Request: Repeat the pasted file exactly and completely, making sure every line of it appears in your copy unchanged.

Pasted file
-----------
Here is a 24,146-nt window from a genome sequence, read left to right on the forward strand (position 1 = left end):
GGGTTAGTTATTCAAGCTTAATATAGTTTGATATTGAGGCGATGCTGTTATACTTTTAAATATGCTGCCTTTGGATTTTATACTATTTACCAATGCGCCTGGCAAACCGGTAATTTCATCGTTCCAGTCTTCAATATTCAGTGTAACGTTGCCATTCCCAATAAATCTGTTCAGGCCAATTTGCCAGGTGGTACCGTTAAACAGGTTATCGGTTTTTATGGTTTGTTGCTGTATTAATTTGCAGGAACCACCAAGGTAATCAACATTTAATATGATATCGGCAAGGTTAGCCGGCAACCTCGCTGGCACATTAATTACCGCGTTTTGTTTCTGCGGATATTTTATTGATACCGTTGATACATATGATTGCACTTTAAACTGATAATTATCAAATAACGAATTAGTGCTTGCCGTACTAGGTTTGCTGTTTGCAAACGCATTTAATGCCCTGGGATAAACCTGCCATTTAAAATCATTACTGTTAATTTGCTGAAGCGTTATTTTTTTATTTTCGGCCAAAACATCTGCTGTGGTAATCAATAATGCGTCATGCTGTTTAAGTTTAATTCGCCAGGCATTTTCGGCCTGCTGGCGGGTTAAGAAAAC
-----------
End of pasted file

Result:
Here is a 24,146-nt window from a genome sequence, read left to right on the forward strand (position 1 = left end):
GGGTTAGTTATTCAAGCTTAATATAGTTTGATATTGAGGCGATGCTGTTATACTTTTAAATATGCTGCCTTTGGATTTTATACTATTTACCAATGCGCCTGGCAAACCGGTAATTTCATCGTTCCAGTCTTCAATATTCAGTGTAACGTTGCCATTCCCAATAAATCTGTTCAGGCCAATTTGCCAGGTGGTACCGTTAAACAGGTTATCGGTTTTTATGGTTTGTTGCTGTATTAATTTGCAGGAACCACCAAGGTAATCAACATTTAATATGATATCGGCAAGGTTAGCCGGCAACCTCGCTGGCACATTAATTACCGCGTTTTGTTTCTGCGGATATTTTATTGATACCGTTGATACATATGATTGCACTTTAAACTGATAATTATCAAATAACGAATTAGTGCTTGCCGTACTAGGTTTGCTGTTTGCAAACGCATTTAATGCCCTGGGATAAACCTGCCATTTAAAATCATTACTGTTAATTTGCTGAAGCGTTATTTTTTTATTTTCGGCCAAAACATCTGCTGTGGTAATCAATAATGCGTCATGCTGTTTAAGTTTAATTCGCCAGGCATTTTCGGCCTGCTGGCGGGTTAAGAAAAC